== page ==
In GB, we were all strong and that showed when we were all over the moves during the race. Sam Harrison was up the road and overall as a team, I think we were the strongest team on the day.

With three riders in the top 10 after over 120 of the world’s best Juniors started the race gives an idea of how competitive the British riders were in this classic. Dan admits the result hasn’t changed what he wants in his cycling career, but it has given him a few opportunities should he not achieve his most immediate goal and that is to be invited onto the GB Cycling Team Academy next year.

Tom Moses

Above: Tom Moses (right) attacks on a flat section of the Somerset Junior RR in a bid to get away and join the leaders.

In sixth place in the Junior Paris-Roubaix was the winner of the first round of the British Cycling Junior Road Race Series, Yorkshire’s Tom Moses. He says when asked about his ride, “I felt quite strong and the race really suited me.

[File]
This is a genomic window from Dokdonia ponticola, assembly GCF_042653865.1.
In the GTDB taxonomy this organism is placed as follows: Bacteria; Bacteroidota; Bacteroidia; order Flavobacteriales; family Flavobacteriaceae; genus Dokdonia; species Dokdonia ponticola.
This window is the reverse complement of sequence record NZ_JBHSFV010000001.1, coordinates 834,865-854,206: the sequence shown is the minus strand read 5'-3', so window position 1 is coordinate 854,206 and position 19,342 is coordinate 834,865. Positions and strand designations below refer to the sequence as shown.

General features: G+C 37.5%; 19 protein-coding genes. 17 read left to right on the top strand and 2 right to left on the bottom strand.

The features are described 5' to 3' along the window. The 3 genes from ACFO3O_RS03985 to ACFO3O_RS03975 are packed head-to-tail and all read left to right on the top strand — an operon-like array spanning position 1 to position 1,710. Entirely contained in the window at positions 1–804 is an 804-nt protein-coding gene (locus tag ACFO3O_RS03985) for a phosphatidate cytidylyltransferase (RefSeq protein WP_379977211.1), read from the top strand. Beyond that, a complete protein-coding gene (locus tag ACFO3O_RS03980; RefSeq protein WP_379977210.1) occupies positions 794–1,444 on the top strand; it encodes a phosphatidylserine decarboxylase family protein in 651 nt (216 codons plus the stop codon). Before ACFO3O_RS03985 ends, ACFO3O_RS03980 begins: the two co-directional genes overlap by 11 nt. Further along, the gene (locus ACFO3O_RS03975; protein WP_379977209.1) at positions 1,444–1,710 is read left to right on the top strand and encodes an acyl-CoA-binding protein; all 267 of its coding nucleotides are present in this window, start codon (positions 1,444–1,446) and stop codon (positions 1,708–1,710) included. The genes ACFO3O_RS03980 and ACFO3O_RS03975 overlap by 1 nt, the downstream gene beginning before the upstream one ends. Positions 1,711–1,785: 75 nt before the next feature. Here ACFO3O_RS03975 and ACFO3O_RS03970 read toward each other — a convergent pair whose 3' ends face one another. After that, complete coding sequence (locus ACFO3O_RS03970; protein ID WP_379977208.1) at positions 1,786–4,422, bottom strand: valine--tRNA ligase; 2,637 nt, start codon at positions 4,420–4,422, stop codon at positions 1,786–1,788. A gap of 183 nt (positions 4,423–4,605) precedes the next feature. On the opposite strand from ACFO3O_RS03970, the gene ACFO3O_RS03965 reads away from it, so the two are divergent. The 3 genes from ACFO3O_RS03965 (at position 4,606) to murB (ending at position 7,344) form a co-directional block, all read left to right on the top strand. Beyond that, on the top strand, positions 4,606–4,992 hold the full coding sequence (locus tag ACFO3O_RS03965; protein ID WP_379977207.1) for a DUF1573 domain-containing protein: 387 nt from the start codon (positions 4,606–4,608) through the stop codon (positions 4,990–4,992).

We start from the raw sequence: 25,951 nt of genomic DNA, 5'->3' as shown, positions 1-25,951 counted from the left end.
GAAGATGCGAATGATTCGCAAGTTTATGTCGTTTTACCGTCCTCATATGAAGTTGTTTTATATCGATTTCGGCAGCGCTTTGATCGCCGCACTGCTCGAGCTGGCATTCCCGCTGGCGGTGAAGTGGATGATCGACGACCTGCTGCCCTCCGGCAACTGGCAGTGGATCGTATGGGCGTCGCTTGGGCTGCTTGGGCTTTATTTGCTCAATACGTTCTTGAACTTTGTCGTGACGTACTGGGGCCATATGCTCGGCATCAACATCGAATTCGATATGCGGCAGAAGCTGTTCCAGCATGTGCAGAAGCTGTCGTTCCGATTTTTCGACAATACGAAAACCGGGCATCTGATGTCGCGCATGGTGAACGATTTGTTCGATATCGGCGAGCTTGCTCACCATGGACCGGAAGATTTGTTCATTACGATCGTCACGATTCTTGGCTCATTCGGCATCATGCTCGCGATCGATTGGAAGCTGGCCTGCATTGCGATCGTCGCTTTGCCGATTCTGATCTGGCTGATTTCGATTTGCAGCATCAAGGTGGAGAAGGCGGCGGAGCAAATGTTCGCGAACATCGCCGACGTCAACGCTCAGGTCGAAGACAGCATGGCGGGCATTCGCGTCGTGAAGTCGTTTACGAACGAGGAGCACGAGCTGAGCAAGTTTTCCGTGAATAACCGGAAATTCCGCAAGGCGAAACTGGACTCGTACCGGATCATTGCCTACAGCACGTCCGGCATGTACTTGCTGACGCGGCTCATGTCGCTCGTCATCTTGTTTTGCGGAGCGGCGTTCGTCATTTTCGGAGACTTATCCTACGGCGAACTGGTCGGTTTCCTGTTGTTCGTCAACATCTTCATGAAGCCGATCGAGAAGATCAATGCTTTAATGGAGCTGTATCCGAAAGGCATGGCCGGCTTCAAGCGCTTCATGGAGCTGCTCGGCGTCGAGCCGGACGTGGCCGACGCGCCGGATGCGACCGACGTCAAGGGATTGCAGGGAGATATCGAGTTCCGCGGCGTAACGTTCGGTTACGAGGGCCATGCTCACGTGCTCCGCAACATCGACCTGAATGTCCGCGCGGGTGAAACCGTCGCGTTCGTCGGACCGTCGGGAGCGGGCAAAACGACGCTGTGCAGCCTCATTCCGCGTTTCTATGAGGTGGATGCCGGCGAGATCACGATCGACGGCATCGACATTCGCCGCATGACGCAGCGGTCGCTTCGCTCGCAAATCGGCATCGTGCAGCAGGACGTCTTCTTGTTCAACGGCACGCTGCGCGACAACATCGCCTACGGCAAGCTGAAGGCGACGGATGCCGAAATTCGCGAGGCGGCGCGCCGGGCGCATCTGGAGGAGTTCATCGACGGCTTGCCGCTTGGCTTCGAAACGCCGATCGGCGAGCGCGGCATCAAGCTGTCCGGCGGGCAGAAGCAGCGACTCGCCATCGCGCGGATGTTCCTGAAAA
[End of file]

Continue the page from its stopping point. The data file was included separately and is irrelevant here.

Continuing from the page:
I hit the first section of cobbles about 40th wheel so I hadn’t done too well moving to the front before then but when I got onto the cobbles, I was picking people off and after the first few sections, I was at the front of the race.

I was finding I was able to sit at the front on the cobbles of the lead group quite easily and I was there when it split and it came down to a group of 20 of us at the end. Then, when Dan and Sam were up the road, I was in a largish group and I was able to ride across to them on the cobbled sections. When Owain Doull (a teammate of Tom’s) crashed, a lot of the other riders panicked but I just kept riding and after a few k, I had got across to Sam’s group. Sam and I sat in then (Dan was away) and let the French do the work and I felt quite strong in the sprint for 5th.

With three in the top 10 for GB, I asked Tom how does a race like Paris-Roubaix compare to a British event where competition for the victory is very high. “The only real hard thing about those races like Roubaix is keeping your position. It weren’t too hard on the legs but staying in the right place was pretty hard.

If you want to be at the front here, you can be but over there, everyone was fighting to be at the front. Even after 10k when the cobbles were not until 30k, everyone was fighting for position and wanting to be at the front.

Talking about the cobbles and how he handled them in the race, he explained “I think my cyclo-cross racing has helped me in giving me the right technique over the cobbles. I didn’t hut my legs on the cobbles as I was spinning a gear and kept my legs fresh over them. The only thing that hurt were my hands; I wasn’t used to that.